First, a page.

It may come as no surprise to hear that English Literature and Language is one of the top five subjects at Oxford, and, truly, it shouldn’t— if there’s one thing Oxford could master, its native language might as well be it. And when you’ve got a whole bunch of geniuses who can read and write, you’d better believe they’re making strides. The real surprise here is that, in the midst of students all reading different subjects, there has never been a more packed library than Oxford’s English Faculty Library.
My fellow English reader put it quite nicely at hour fourteen of our day spent essay-writing when she said, “Seriously, I think they’re all looking at my screen and reading as I type and judging everything that comes out of my sleep-deprived brain.” Or something like that. And while I’d have to agree; there really are so many eyes… everywhere… I think we mostly find it comforting. If I were to look up right now (there’s a 90% chance I’ll actually be sitting there at any given time that someone may be reading this), I’d see a few copies of Dickens, a little Bronte, some poetry, and probably one kid perusing the introduction of a book on puns (yesterday for example). But chances are that almost every person is also sleep-deprived, going on double digits for the hourly count of time spent on their essays, and somehow also working on finishing the book they should have already finished writing on in the first place.
These are my people.
Yesterday, for example, in the midst of deciding that the last 150 pages of Bleak House would have to wait while I attended to the paper I had due the very next morning, I happened to walk into the English building before the library was even open. But when I walked downstairs to wait by the lecture rooms, I was by no means alone— two others reading English were also waiting, laptops prepped and ready, for the librarian to basically finish turning on all the lights. So there we sat, breakfast in hand, trying to figure out the most effective way to finish reading 900 pages while simultaneously writing 4,000 words that week. Like I said, my people.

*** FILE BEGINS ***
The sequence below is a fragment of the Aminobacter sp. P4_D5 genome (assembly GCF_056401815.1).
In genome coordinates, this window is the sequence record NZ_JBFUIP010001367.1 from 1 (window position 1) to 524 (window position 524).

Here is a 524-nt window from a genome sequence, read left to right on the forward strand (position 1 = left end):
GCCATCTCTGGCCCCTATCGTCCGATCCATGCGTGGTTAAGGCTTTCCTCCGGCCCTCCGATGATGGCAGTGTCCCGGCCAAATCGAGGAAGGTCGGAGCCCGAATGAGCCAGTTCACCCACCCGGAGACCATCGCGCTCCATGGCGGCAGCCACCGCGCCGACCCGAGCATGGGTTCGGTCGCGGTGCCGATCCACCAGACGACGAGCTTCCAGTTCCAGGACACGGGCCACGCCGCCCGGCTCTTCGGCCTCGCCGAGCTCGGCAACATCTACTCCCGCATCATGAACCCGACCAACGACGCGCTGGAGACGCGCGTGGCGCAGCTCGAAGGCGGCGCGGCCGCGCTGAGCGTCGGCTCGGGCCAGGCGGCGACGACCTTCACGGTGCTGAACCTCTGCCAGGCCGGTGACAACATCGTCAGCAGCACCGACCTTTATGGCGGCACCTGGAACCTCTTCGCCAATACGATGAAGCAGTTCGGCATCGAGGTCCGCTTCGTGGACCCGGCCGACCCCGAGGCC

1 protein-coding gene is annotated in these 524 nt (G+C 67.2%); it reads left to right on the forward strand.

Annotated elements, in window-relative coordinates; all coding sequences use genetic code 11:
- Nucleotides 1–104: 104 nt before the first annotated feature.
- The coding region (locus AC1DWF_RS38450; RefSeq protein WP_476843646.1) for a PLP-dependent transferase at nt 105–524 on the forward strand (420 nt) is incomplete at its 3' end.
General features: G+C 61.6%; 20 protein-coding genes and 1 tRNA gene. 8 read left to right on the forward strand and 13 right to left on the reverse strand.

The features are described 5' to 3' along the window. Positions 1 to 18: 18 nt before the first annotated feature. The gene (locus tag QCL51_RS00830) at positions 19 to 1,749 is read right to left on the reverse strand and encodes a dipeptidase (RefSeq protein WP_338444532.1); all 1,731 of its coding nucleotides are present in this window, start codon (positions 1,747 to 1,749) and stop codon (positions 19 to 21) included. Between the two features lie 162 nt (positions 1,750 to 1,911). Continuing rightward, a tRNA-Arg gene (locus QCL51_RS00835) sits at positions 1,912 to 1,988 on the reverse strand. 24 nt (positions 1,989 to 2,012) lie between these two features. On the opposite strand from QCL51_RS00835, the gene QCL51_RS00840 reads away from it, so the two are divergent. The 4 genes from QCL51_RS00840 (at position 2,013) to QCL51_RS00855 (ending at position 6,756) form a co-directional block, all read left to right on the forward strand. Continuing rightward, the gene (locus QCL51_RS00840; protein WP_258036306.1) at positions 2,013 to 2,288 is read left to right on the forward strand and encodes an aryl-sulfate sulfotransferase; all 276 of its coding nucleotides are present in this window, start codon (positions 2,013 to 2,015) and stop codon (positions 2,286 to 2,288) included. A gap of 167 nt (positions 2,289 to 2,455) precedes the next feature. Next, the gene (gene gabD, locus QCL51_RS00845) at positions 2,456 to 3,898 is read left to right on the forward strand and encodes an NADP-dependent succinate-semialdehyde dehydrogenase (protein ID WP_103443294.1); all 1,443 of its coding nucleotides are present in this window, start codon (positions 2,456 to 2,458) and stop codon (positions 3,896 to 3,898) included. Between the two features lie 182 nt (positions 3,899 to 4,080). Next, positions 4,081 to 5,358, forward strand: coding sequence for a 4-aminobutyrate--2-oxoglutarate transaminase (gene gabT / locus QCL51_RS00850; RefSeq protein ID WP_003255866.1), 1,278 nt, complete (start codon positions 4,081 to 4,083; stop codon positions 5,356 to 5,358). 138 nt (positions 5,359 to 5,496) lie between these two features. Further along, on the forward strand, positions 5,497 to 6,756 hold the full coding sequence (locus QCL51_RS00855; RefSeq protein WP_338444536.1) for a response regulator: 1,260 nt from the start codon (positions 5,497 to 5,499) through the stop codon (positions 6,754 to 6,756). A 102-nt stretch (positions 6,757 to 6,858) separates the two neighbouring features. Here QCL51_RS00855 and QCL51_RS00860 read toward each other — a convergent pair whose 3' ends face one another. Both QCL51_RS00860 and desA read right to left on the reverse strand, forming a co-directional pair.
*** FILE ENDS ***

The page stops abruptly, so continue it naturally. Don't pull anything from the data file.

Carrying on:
Of course, this is no ordinary library; besides the most amazing chairs I’ve ever sat in (this is true, I will miss the lumbar support), it also has this atmosphere of a silent community, all gathered to achieve the same goal (i.e. survival). On each hour in the morning I’ll see a select group of people get up and go downstairs to listen to a lecture, all quietly rushing to get an actual seat. And when my time comes around, I get to feel like I’m being accompanied to class by a small army of English students equipped with heavy books and viscous speed-walking skills. Truly, a community of committed scholars.
In all seriousness, though, my time spent in the English Faculty Library, while extensive, will always be a memorable part of my time at Oxford. I have yet to experience a space in which everyone is studying relatively the same thing, working just as hard, and so extremely motivated to achieve such similar academic goals. And, of course, there’s nothing quite like looking up to see someone across the table reading a classic that is much longer than the one you’ve been carrying around that week.
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<p>I am a Literature major at the University of Rochester and am attending Oxford through IES Direct Enrollment in the fall semester of 2015. As an aspiring academic, I am far too invested in the contents of my bookshelf and can often be caught printing an extra copy of completed papers for my own safekeeping. I am fully prepared to take on a completely new and exciting abroad experience both in and out of the classroom, and my love for writing makes each experience even more exciting to share.</p>